Food and Agriculture Organization of the United Nations
Grants in technical assistance for projects in agriculture, fisheries, and forestry in the developing world
Principal Office: International
Established in 1945, the Food and Agriculture Organization (FAO) is among the original agencies of the United Nations. Its mandate is to raise levels of nutrition, improve agricultural productivity, better the lives of rural populations, and contribute to the growth of the world economy.
FAO does this by sharing expertise in agricultural and rural policy; by serving as a forum for global issues in agriculture, fisheries, forestry, and environment; and by sponsoring field projects to improve the management of agriculture and natural resources in the developing countries.
Grant Programs for Agriculture, Energy, Environment, Natural Resources
1 — Technical Cooperation Program (TCP). FAO’s principal source of grants is its Technical Cooperation Program. The TCP operates in all of the world’s developing regions, with emphasis on the neediest countries.
The purpose of the TCP is to support projects which address specific problems in agriculture, fisheries and aquaculture, and forestry. Additionally, TCP sets aside some of its funding for emergency projects, e.g., control of insect and disease outbreaks affecting food production.
The maximum grant size is US$500 thousand over two years.
APPLICATION: The TCP Manual contains guidelines for formulation, approval, implementation, and revision of TCP projects.
Requests to the TCP normally are made by government agencies for agriculture, forestry, fisheries, or rural development more broadly. Projects proposed by NGOs, foundations, cooperatives, etc., are also eligible if they are endorsed by the government authorities
In countries where FAO has an accredited Representative, requests for funding through the TCP are normally channeled through that office. In countries in which there is no Representative, FAO’s regional and sub-regional offices assume this responsibility.
2 — FLEGT Program. In coordination with the European Union, FAO implements the “Forest Law Enforcement, Governance, and Trade Support Program” (FLEGT). The program makes grants to address thematic areas in the FLEGT Program for 2015-2020 (its third phase). The objectives are:
- To stop illegal logging;
- To promote trade in legal timber products; and
- To contribute to sustainable forest management and poverty reduction.
“VPA countries” have negotiated or are in negotiation stages of Voluntary Partnership Agreements (VPA) with the European Union. FLEGT also supports non-VPA countries in the same issues to curb illegal logging, improve forest governance, and promote trade of legally-sourced timber.
Eligibility for grants is open to government institutions, civil society organizations, and private sector organizations in the program’s eligible countries.
In calls for proposals, grants are up to €100 thousand. For direct assistance, grants are up to €50 thousand.
Calls for proposals are open to governments, civil society, and private-sector organizations. FLEGT posts the calls, eligibility criteria, and application deadlines.
Direct assistance supports specific actions connected with implementing a national VPA strategy, such as provision of training and technical assistance. Direct assistance is available to governments and to private sector organizations, including small and medium enterprises that may find difficult to request assistance through calls for proposals.
About how to apply
Geographical Distribution of Grant Activities in Developing Countries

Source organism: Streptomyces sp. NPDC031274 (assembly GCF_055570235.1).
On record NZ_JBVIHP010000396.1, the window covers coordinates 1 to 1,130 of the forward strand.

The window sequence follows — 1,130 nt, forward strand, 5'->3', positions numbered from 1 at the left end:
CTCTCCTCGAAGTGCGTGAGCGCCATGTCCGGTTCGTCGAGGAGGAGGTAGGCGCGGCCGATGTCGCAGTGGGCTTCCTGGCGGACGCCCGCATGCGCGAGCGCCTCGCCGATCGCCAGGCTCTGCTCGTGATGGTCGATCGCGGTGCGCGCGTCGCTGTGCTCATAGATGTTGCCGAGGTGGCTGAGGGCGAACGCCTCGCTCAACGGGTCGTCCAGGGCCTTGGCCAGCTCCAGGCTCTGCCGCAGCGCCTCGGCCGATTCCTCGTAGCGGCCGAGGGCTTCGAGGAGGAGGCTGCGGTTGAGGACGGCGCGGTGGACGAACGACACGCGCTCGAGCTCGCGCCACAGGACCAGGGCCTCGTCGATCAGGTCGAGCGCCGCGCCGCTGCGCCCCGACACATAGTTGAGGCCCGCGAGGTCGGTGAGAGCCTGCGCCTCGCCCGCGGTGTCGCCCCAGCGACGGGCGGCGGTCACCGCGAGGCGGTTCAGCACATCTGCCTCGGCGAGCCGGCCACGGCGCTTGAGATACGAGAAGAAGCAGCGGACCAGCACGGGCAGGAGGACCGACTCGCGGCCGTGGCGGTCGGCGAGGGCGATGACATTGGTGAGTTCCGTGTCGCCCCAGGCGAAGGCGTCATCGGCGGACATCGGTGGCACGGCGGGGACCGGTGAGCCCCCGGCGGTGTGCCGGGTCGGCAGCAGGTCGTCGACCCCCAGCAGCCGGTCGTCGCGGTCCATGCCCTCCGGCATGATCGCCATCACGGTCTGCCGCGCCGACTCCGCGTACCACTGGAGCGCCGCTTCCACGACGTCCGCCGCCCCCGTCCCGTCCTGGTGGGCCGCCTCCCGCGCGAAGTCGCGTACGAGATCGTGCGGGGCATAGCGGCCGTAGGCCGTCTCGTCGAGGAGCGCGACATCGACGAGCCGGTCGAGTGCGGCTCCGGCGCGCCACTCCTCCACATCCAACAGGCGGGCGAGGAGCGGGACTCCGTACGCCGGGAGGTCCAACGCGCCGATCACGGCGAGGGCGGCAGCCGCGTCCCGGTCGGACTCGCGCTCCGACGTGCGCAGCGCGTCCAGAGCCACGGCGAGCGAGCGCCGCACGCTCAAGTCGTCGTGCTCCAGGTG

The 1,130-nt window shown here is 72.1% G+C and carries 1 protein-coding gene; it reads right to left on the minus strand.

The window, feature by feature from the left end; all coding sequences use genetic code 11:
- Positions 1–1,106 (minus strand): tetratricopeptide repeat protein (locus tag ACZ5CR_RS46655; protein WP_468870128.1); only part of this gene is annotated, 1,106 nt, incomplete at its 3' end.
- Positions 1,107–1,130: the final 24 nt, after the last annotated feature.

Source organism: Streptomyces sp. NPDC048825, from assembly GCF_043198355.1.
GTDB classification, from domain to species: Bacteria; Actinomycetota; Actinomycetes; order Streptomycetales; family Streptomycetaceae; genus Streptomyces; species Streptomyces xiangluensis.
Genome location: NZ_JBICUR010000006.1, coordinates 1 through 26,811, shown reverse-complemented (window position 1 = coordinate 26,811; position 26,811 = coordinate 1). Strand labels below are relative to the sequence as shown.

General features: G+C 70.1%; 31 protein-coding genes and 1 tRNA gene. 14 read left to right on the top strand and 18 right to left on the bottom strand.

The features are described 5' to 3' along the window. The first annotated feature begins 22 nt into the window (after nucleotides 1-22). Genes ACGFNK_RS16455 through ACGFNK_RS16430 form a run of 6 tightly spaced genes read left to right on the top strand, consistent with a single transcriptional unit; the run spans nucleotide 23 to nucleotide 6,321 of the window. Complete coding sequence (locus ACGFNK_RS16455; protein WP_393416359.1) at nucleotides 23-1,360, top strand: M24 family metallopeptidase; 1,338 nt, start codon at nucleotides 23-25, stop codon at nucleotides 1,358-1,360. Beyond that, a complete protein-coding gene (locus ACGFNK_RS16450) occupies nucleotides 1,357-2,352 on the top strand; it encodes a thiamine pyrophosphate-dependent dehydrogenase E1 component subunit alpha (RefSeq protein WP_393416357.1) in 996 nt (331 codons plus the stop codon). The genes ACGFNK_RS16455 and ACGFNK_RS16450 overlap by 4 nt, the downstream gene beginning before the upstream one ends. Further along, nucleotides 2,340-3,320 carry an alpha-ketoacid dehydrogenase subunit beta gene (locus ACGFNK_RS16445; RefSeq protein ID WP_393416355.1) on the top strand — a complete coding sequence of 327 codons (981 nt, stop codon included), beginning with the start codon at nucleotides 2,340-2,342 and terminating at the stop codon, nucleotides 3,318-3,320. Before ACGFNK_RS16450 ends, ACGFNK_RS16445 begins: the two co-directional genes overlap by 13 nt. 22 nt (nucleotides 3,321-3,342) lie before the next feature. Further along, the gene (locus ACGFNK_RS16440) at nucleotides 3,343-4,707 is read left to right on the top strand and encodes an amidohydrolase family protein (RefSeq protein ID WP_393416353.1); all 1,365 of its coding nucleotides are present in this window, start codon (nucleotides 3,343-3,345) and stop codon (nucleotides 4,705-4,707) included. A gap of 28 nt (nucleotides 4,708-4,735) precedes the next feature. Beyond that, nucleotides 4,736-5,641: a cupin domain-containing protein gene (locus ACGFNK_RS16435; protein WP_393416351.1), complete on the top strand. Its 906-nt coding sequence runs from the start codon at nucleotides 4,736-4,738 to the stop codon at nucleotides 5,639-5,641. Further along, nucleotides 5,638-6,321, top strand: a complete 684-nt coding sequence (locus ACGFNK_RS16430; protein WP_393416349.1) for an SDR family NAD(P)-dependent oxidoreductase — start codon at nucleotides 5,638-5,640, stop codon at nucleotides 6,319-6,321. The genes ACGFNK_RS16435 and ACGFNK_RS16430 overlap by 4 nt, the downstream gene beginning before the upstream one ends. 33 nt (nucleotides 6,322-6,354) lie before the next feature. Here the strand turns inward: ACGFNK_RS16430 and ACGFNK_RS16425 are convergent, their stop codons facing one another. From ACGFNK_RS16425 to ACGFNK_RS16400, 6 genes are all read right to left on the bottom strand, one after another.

FAO’s developing member countries are identified below.
Southeast Asia and Pacific Islands: Brunei, Cambodia, Fiji, Indonesia, Kiribati, Laos, Malaysia, Marshall Islands, Micronesia, Myanmar, Nauru, Palau, Papua New Guinea, Philippines, Samoa, Solomon Islands, Thailand, Timor-Leste, Tonga, Tuvalu, Vanuatu, Vietnam
East Asia: China, Mongolia, North Korea
South Asia: Bangladesh, Bhutan, India, Maldives, Nepal, Pakistan, Sri Lanka
Eurasia and Central Asia: Afghanistan, Armenia, Azerbaijan, Georgia, Iran, Kazakhstan, Kyrgyzstan, Tajikistan, Turkey, Turkmenistan, Uzbekistan
Eastern Europe and Russia: Albania, Belarus, Bosnia and Herzegovina, Croatia, Macedonia, Moldova, Russia, Serbia, Ukraine
Middle East and North Africa: Algeria, Bahrain, Egypt, Iraq, Jordan, Kuwait, Lebanon, Libya, Morocco, Oman, Qatar, Saudi Arabia, Syria, Tunisia, United Arab Emirates, Yemen
Sub-Saharan Africa: Angola, Benin, Botswana, Burkina Faso, Burundi, Cameroon, Cape Verde, Central African Republic, Chad, Comoros, Congo, Cote d’Ivoire, Dem Rep of Congo, Djibouti, Equatorial Guinea, Eritrea, Ethiopia, Gabon, Gambia, Ghana, Guinea, Guinea-Bissau, Kenya, Lesotho, Liberia, Madagascar, Malawi, Mali, Mauritania, Mauritius, Mozambique, Namibia, Niger, Nigeria, Rwanda, Sao Tome and Principe, Senegal, Seychelles, Sierra Leone, Somalia, South Africa, South Sudan, Sudan, Swaziland, Tanzania, Togo, Uganda, Zambia, Zimbabwe
Latin America and Caribbean: Antigua and Barbuda, Argentina, Bahamas, Barbados, Belize, Bolivia, Brazil, Chile, Colombia, Costa Rica, Cuba, Dominica, Dominican Republic, Ecuador, El Salvador, Grenada, Guatemala, Guyana, Haiti, Honduras, Jamaica, Mexico, Nicaragua, Panama, Paraguay, Peru, Saint Kitts and Nevis, Saint Lucia, Saint Vincent and Grenadines, Suriname, Trinidad and Tobago, Uruguay, Venezuela
FAO’s website is available in Arabic, Chinese, English, French, Russian, and Spanish.
FAO sponsors the Edouard Saouma Award for excellence in managing TCP projects. Eligible applicants are national and regional institutions which have managed a project funded by the TCP in the two years preceding the biennial call for nominations. The award winners receive cash prizes of US$25 thousand for the recipient institution.
FAO provides a directory of its worldwide offices.
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